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American exceptionalism: a delusional concept

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American exceptionalism: a nationalistic belief that the people of America occupy a special niche in the world community of nations; that we are exceptional because of our unique system of beliefs and principles, because of our historical evolution, and our political and religious institutions. There's only one problem with that concept; it's no more than a myth.

We Americans have been deluding ourselves into thinking that we are the exceptional society in the world. What extreme arrogance, how egotistical to believe that we are the superior nation and people, above others in the world, better at everything we do. This is reminiscent of the old saying that if you say something often enough and loud enough you may begin to believe it.

For those who may take issue with my premise, let's examine several important elements of our society and, thereby, judge how we rank in the world relative to our achievements and what value we contribute to the world:

Manufacturing: How about manufacturing, the former foundation of America? We led the world for decades after World War II. In 1950, manufacturing was about 30% of total U.S. GDP but since then it declined to only 13% in 2008. Manufacturing employment, as a share of total U.S. employment, was 34% in 1950 and has dropped to less than 10% in 2008. Sure, a substantial part of the decline in employment is due to the recession, but we need to keep in mind that many of the manufacturing jobs lost will never return. Are we the exceptional manufacturing nation in the world? Not any more.

Education: America has the best and the brightest, right? Numerous studies continue to indicate that this nation is losing ground in world academic rankings, most notably in science and math. UNICEF, the United Nations Children's Fund, in a recent study involving 24 major countries, concluded that South Korea and Japan were #1 and #2 in overall quality of education. The U.S. placed 18th.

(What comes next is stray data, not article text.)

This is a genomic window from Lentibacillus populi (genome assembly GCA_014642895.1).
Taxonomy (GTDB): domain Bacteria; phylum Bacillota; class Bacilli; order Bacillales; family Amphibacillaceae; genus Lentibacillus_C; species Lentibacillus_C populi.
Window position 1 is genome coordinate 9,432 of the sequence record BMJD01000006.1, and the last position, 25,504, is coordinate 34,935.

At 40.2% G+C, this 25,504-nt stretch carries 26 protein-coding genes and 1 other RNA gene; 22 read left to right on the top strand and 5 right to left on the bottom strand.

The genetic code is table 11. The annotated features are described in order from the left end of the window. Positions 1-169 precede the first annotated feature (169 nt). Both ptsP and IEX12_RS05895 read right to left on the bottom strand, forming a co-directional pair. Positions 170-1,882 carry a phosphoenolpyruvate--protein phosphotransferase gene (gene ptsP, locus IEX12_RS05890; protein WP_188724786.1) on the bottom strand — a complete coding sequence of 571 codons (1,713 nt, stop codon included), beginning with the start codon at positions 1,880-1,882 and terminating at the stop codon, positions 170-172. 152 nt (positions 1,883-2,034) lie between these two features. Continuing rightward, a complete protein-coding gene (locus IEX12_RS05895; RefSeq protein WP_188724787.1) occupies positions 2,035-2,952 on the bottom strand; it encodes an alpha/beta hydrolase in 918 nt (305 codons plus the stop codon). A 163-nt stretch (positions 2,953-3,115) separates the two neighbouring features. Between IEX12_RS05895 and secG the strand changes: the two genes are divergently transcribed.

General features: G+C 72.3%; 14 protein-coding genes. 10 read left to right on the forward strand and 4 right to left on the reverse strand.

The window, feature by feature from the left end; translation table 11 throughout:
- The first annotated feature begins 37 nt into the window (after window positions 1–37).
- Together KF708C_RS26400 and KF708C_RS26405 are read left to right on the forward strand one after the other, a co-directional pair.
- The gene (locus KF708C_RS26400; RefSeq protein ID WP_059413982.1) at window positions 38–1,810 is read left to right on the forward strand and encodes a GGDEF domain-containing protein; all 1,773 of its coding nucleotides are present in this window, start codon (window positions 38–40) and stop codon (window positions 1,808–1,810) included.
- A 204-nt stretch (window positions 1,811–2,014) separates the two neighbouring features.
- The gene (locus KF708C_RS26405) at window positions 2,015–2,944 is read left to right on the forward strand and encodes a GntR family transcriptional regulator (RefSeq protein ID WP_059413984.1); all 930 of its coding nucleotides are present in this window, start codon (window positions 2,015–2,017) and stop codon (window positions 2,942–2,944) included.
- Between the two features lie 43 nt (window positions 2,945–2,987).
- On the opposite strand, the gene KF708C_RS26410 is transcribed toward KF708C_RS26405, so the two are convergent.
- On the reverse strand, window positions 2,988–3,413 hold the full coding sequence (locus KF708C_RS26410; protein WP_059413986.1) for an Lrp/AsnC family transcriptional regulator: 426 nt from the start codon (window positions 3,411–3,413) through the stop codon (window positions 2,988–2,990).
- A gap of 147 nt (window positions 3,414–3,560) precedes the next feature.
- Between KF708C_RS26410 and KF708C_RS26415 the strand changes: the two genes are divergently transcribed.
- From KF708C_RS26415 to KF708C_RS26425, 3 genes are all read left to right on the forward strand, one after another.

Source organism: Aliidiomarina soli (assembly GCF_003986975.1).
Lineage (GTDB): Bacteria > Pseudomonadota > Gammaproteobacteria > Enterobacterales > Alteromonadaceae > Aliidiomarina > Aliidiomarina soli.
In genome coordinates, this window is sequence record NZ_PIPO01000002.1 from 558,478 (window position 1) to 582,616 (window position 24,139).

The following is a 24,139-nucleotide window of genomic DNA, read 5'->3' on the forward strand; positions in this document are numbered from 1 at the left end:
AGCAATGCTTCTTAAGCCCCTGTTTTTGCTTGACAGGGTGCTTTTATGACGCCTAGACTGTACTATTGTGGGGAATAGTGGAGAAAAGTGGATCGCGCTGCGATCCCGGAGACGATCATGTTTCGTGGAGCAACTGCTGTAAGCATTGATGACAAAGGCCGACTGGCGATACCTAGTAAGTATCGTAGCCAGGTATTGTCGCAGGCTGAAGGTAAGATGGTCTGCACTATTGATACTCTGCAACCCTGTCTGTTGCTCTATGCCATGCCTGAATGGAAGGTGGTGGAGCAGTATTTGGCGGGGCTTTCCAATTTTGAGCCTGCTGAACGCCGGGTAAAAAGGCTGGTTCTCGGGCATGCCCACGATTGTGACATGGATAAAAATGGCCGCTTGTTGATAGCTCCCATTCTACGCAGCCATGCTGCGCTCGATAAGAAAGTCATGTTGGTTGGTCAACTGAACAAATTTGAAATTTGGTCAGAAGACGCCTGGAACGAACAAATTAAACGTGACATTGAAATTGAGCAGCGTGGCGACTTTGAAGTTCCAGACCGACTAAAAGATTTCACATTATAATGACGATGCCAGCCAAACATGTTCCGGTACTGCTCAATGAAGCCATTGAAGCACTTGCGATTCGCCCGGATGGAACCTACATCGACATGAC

Scores from the 2006 Program for International Student Assessment showed that U.S. 15-year-olds trailed their peers from many industrialized countries. The average science score of U.S. students lagged behind those in 16 of 30 countries in a study by the well-known Organization for Economic Cooperation and Development. The U.S. students were further behind in math, trailing counterparts in 23 countries. The United States now ranks eighteenth in education among the World's industrial nations.

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A suggestion: Switch a few billion dollars from the massive budget for the wars in Iraq and Afghanistan into our educational system and use it for constructive rather than destructive purposes.

Societal Violence: We're #1; however, this is one area in which being at the top is not where you want to be. The United States has less than 5 percent of the world's population. But it has almost a quarter of the world's prisoners. The United States has, for instance, 2.3 million people behind bars. China, which is four times more populous than the United States, is a distant second, with 1.6 million people in its prisons.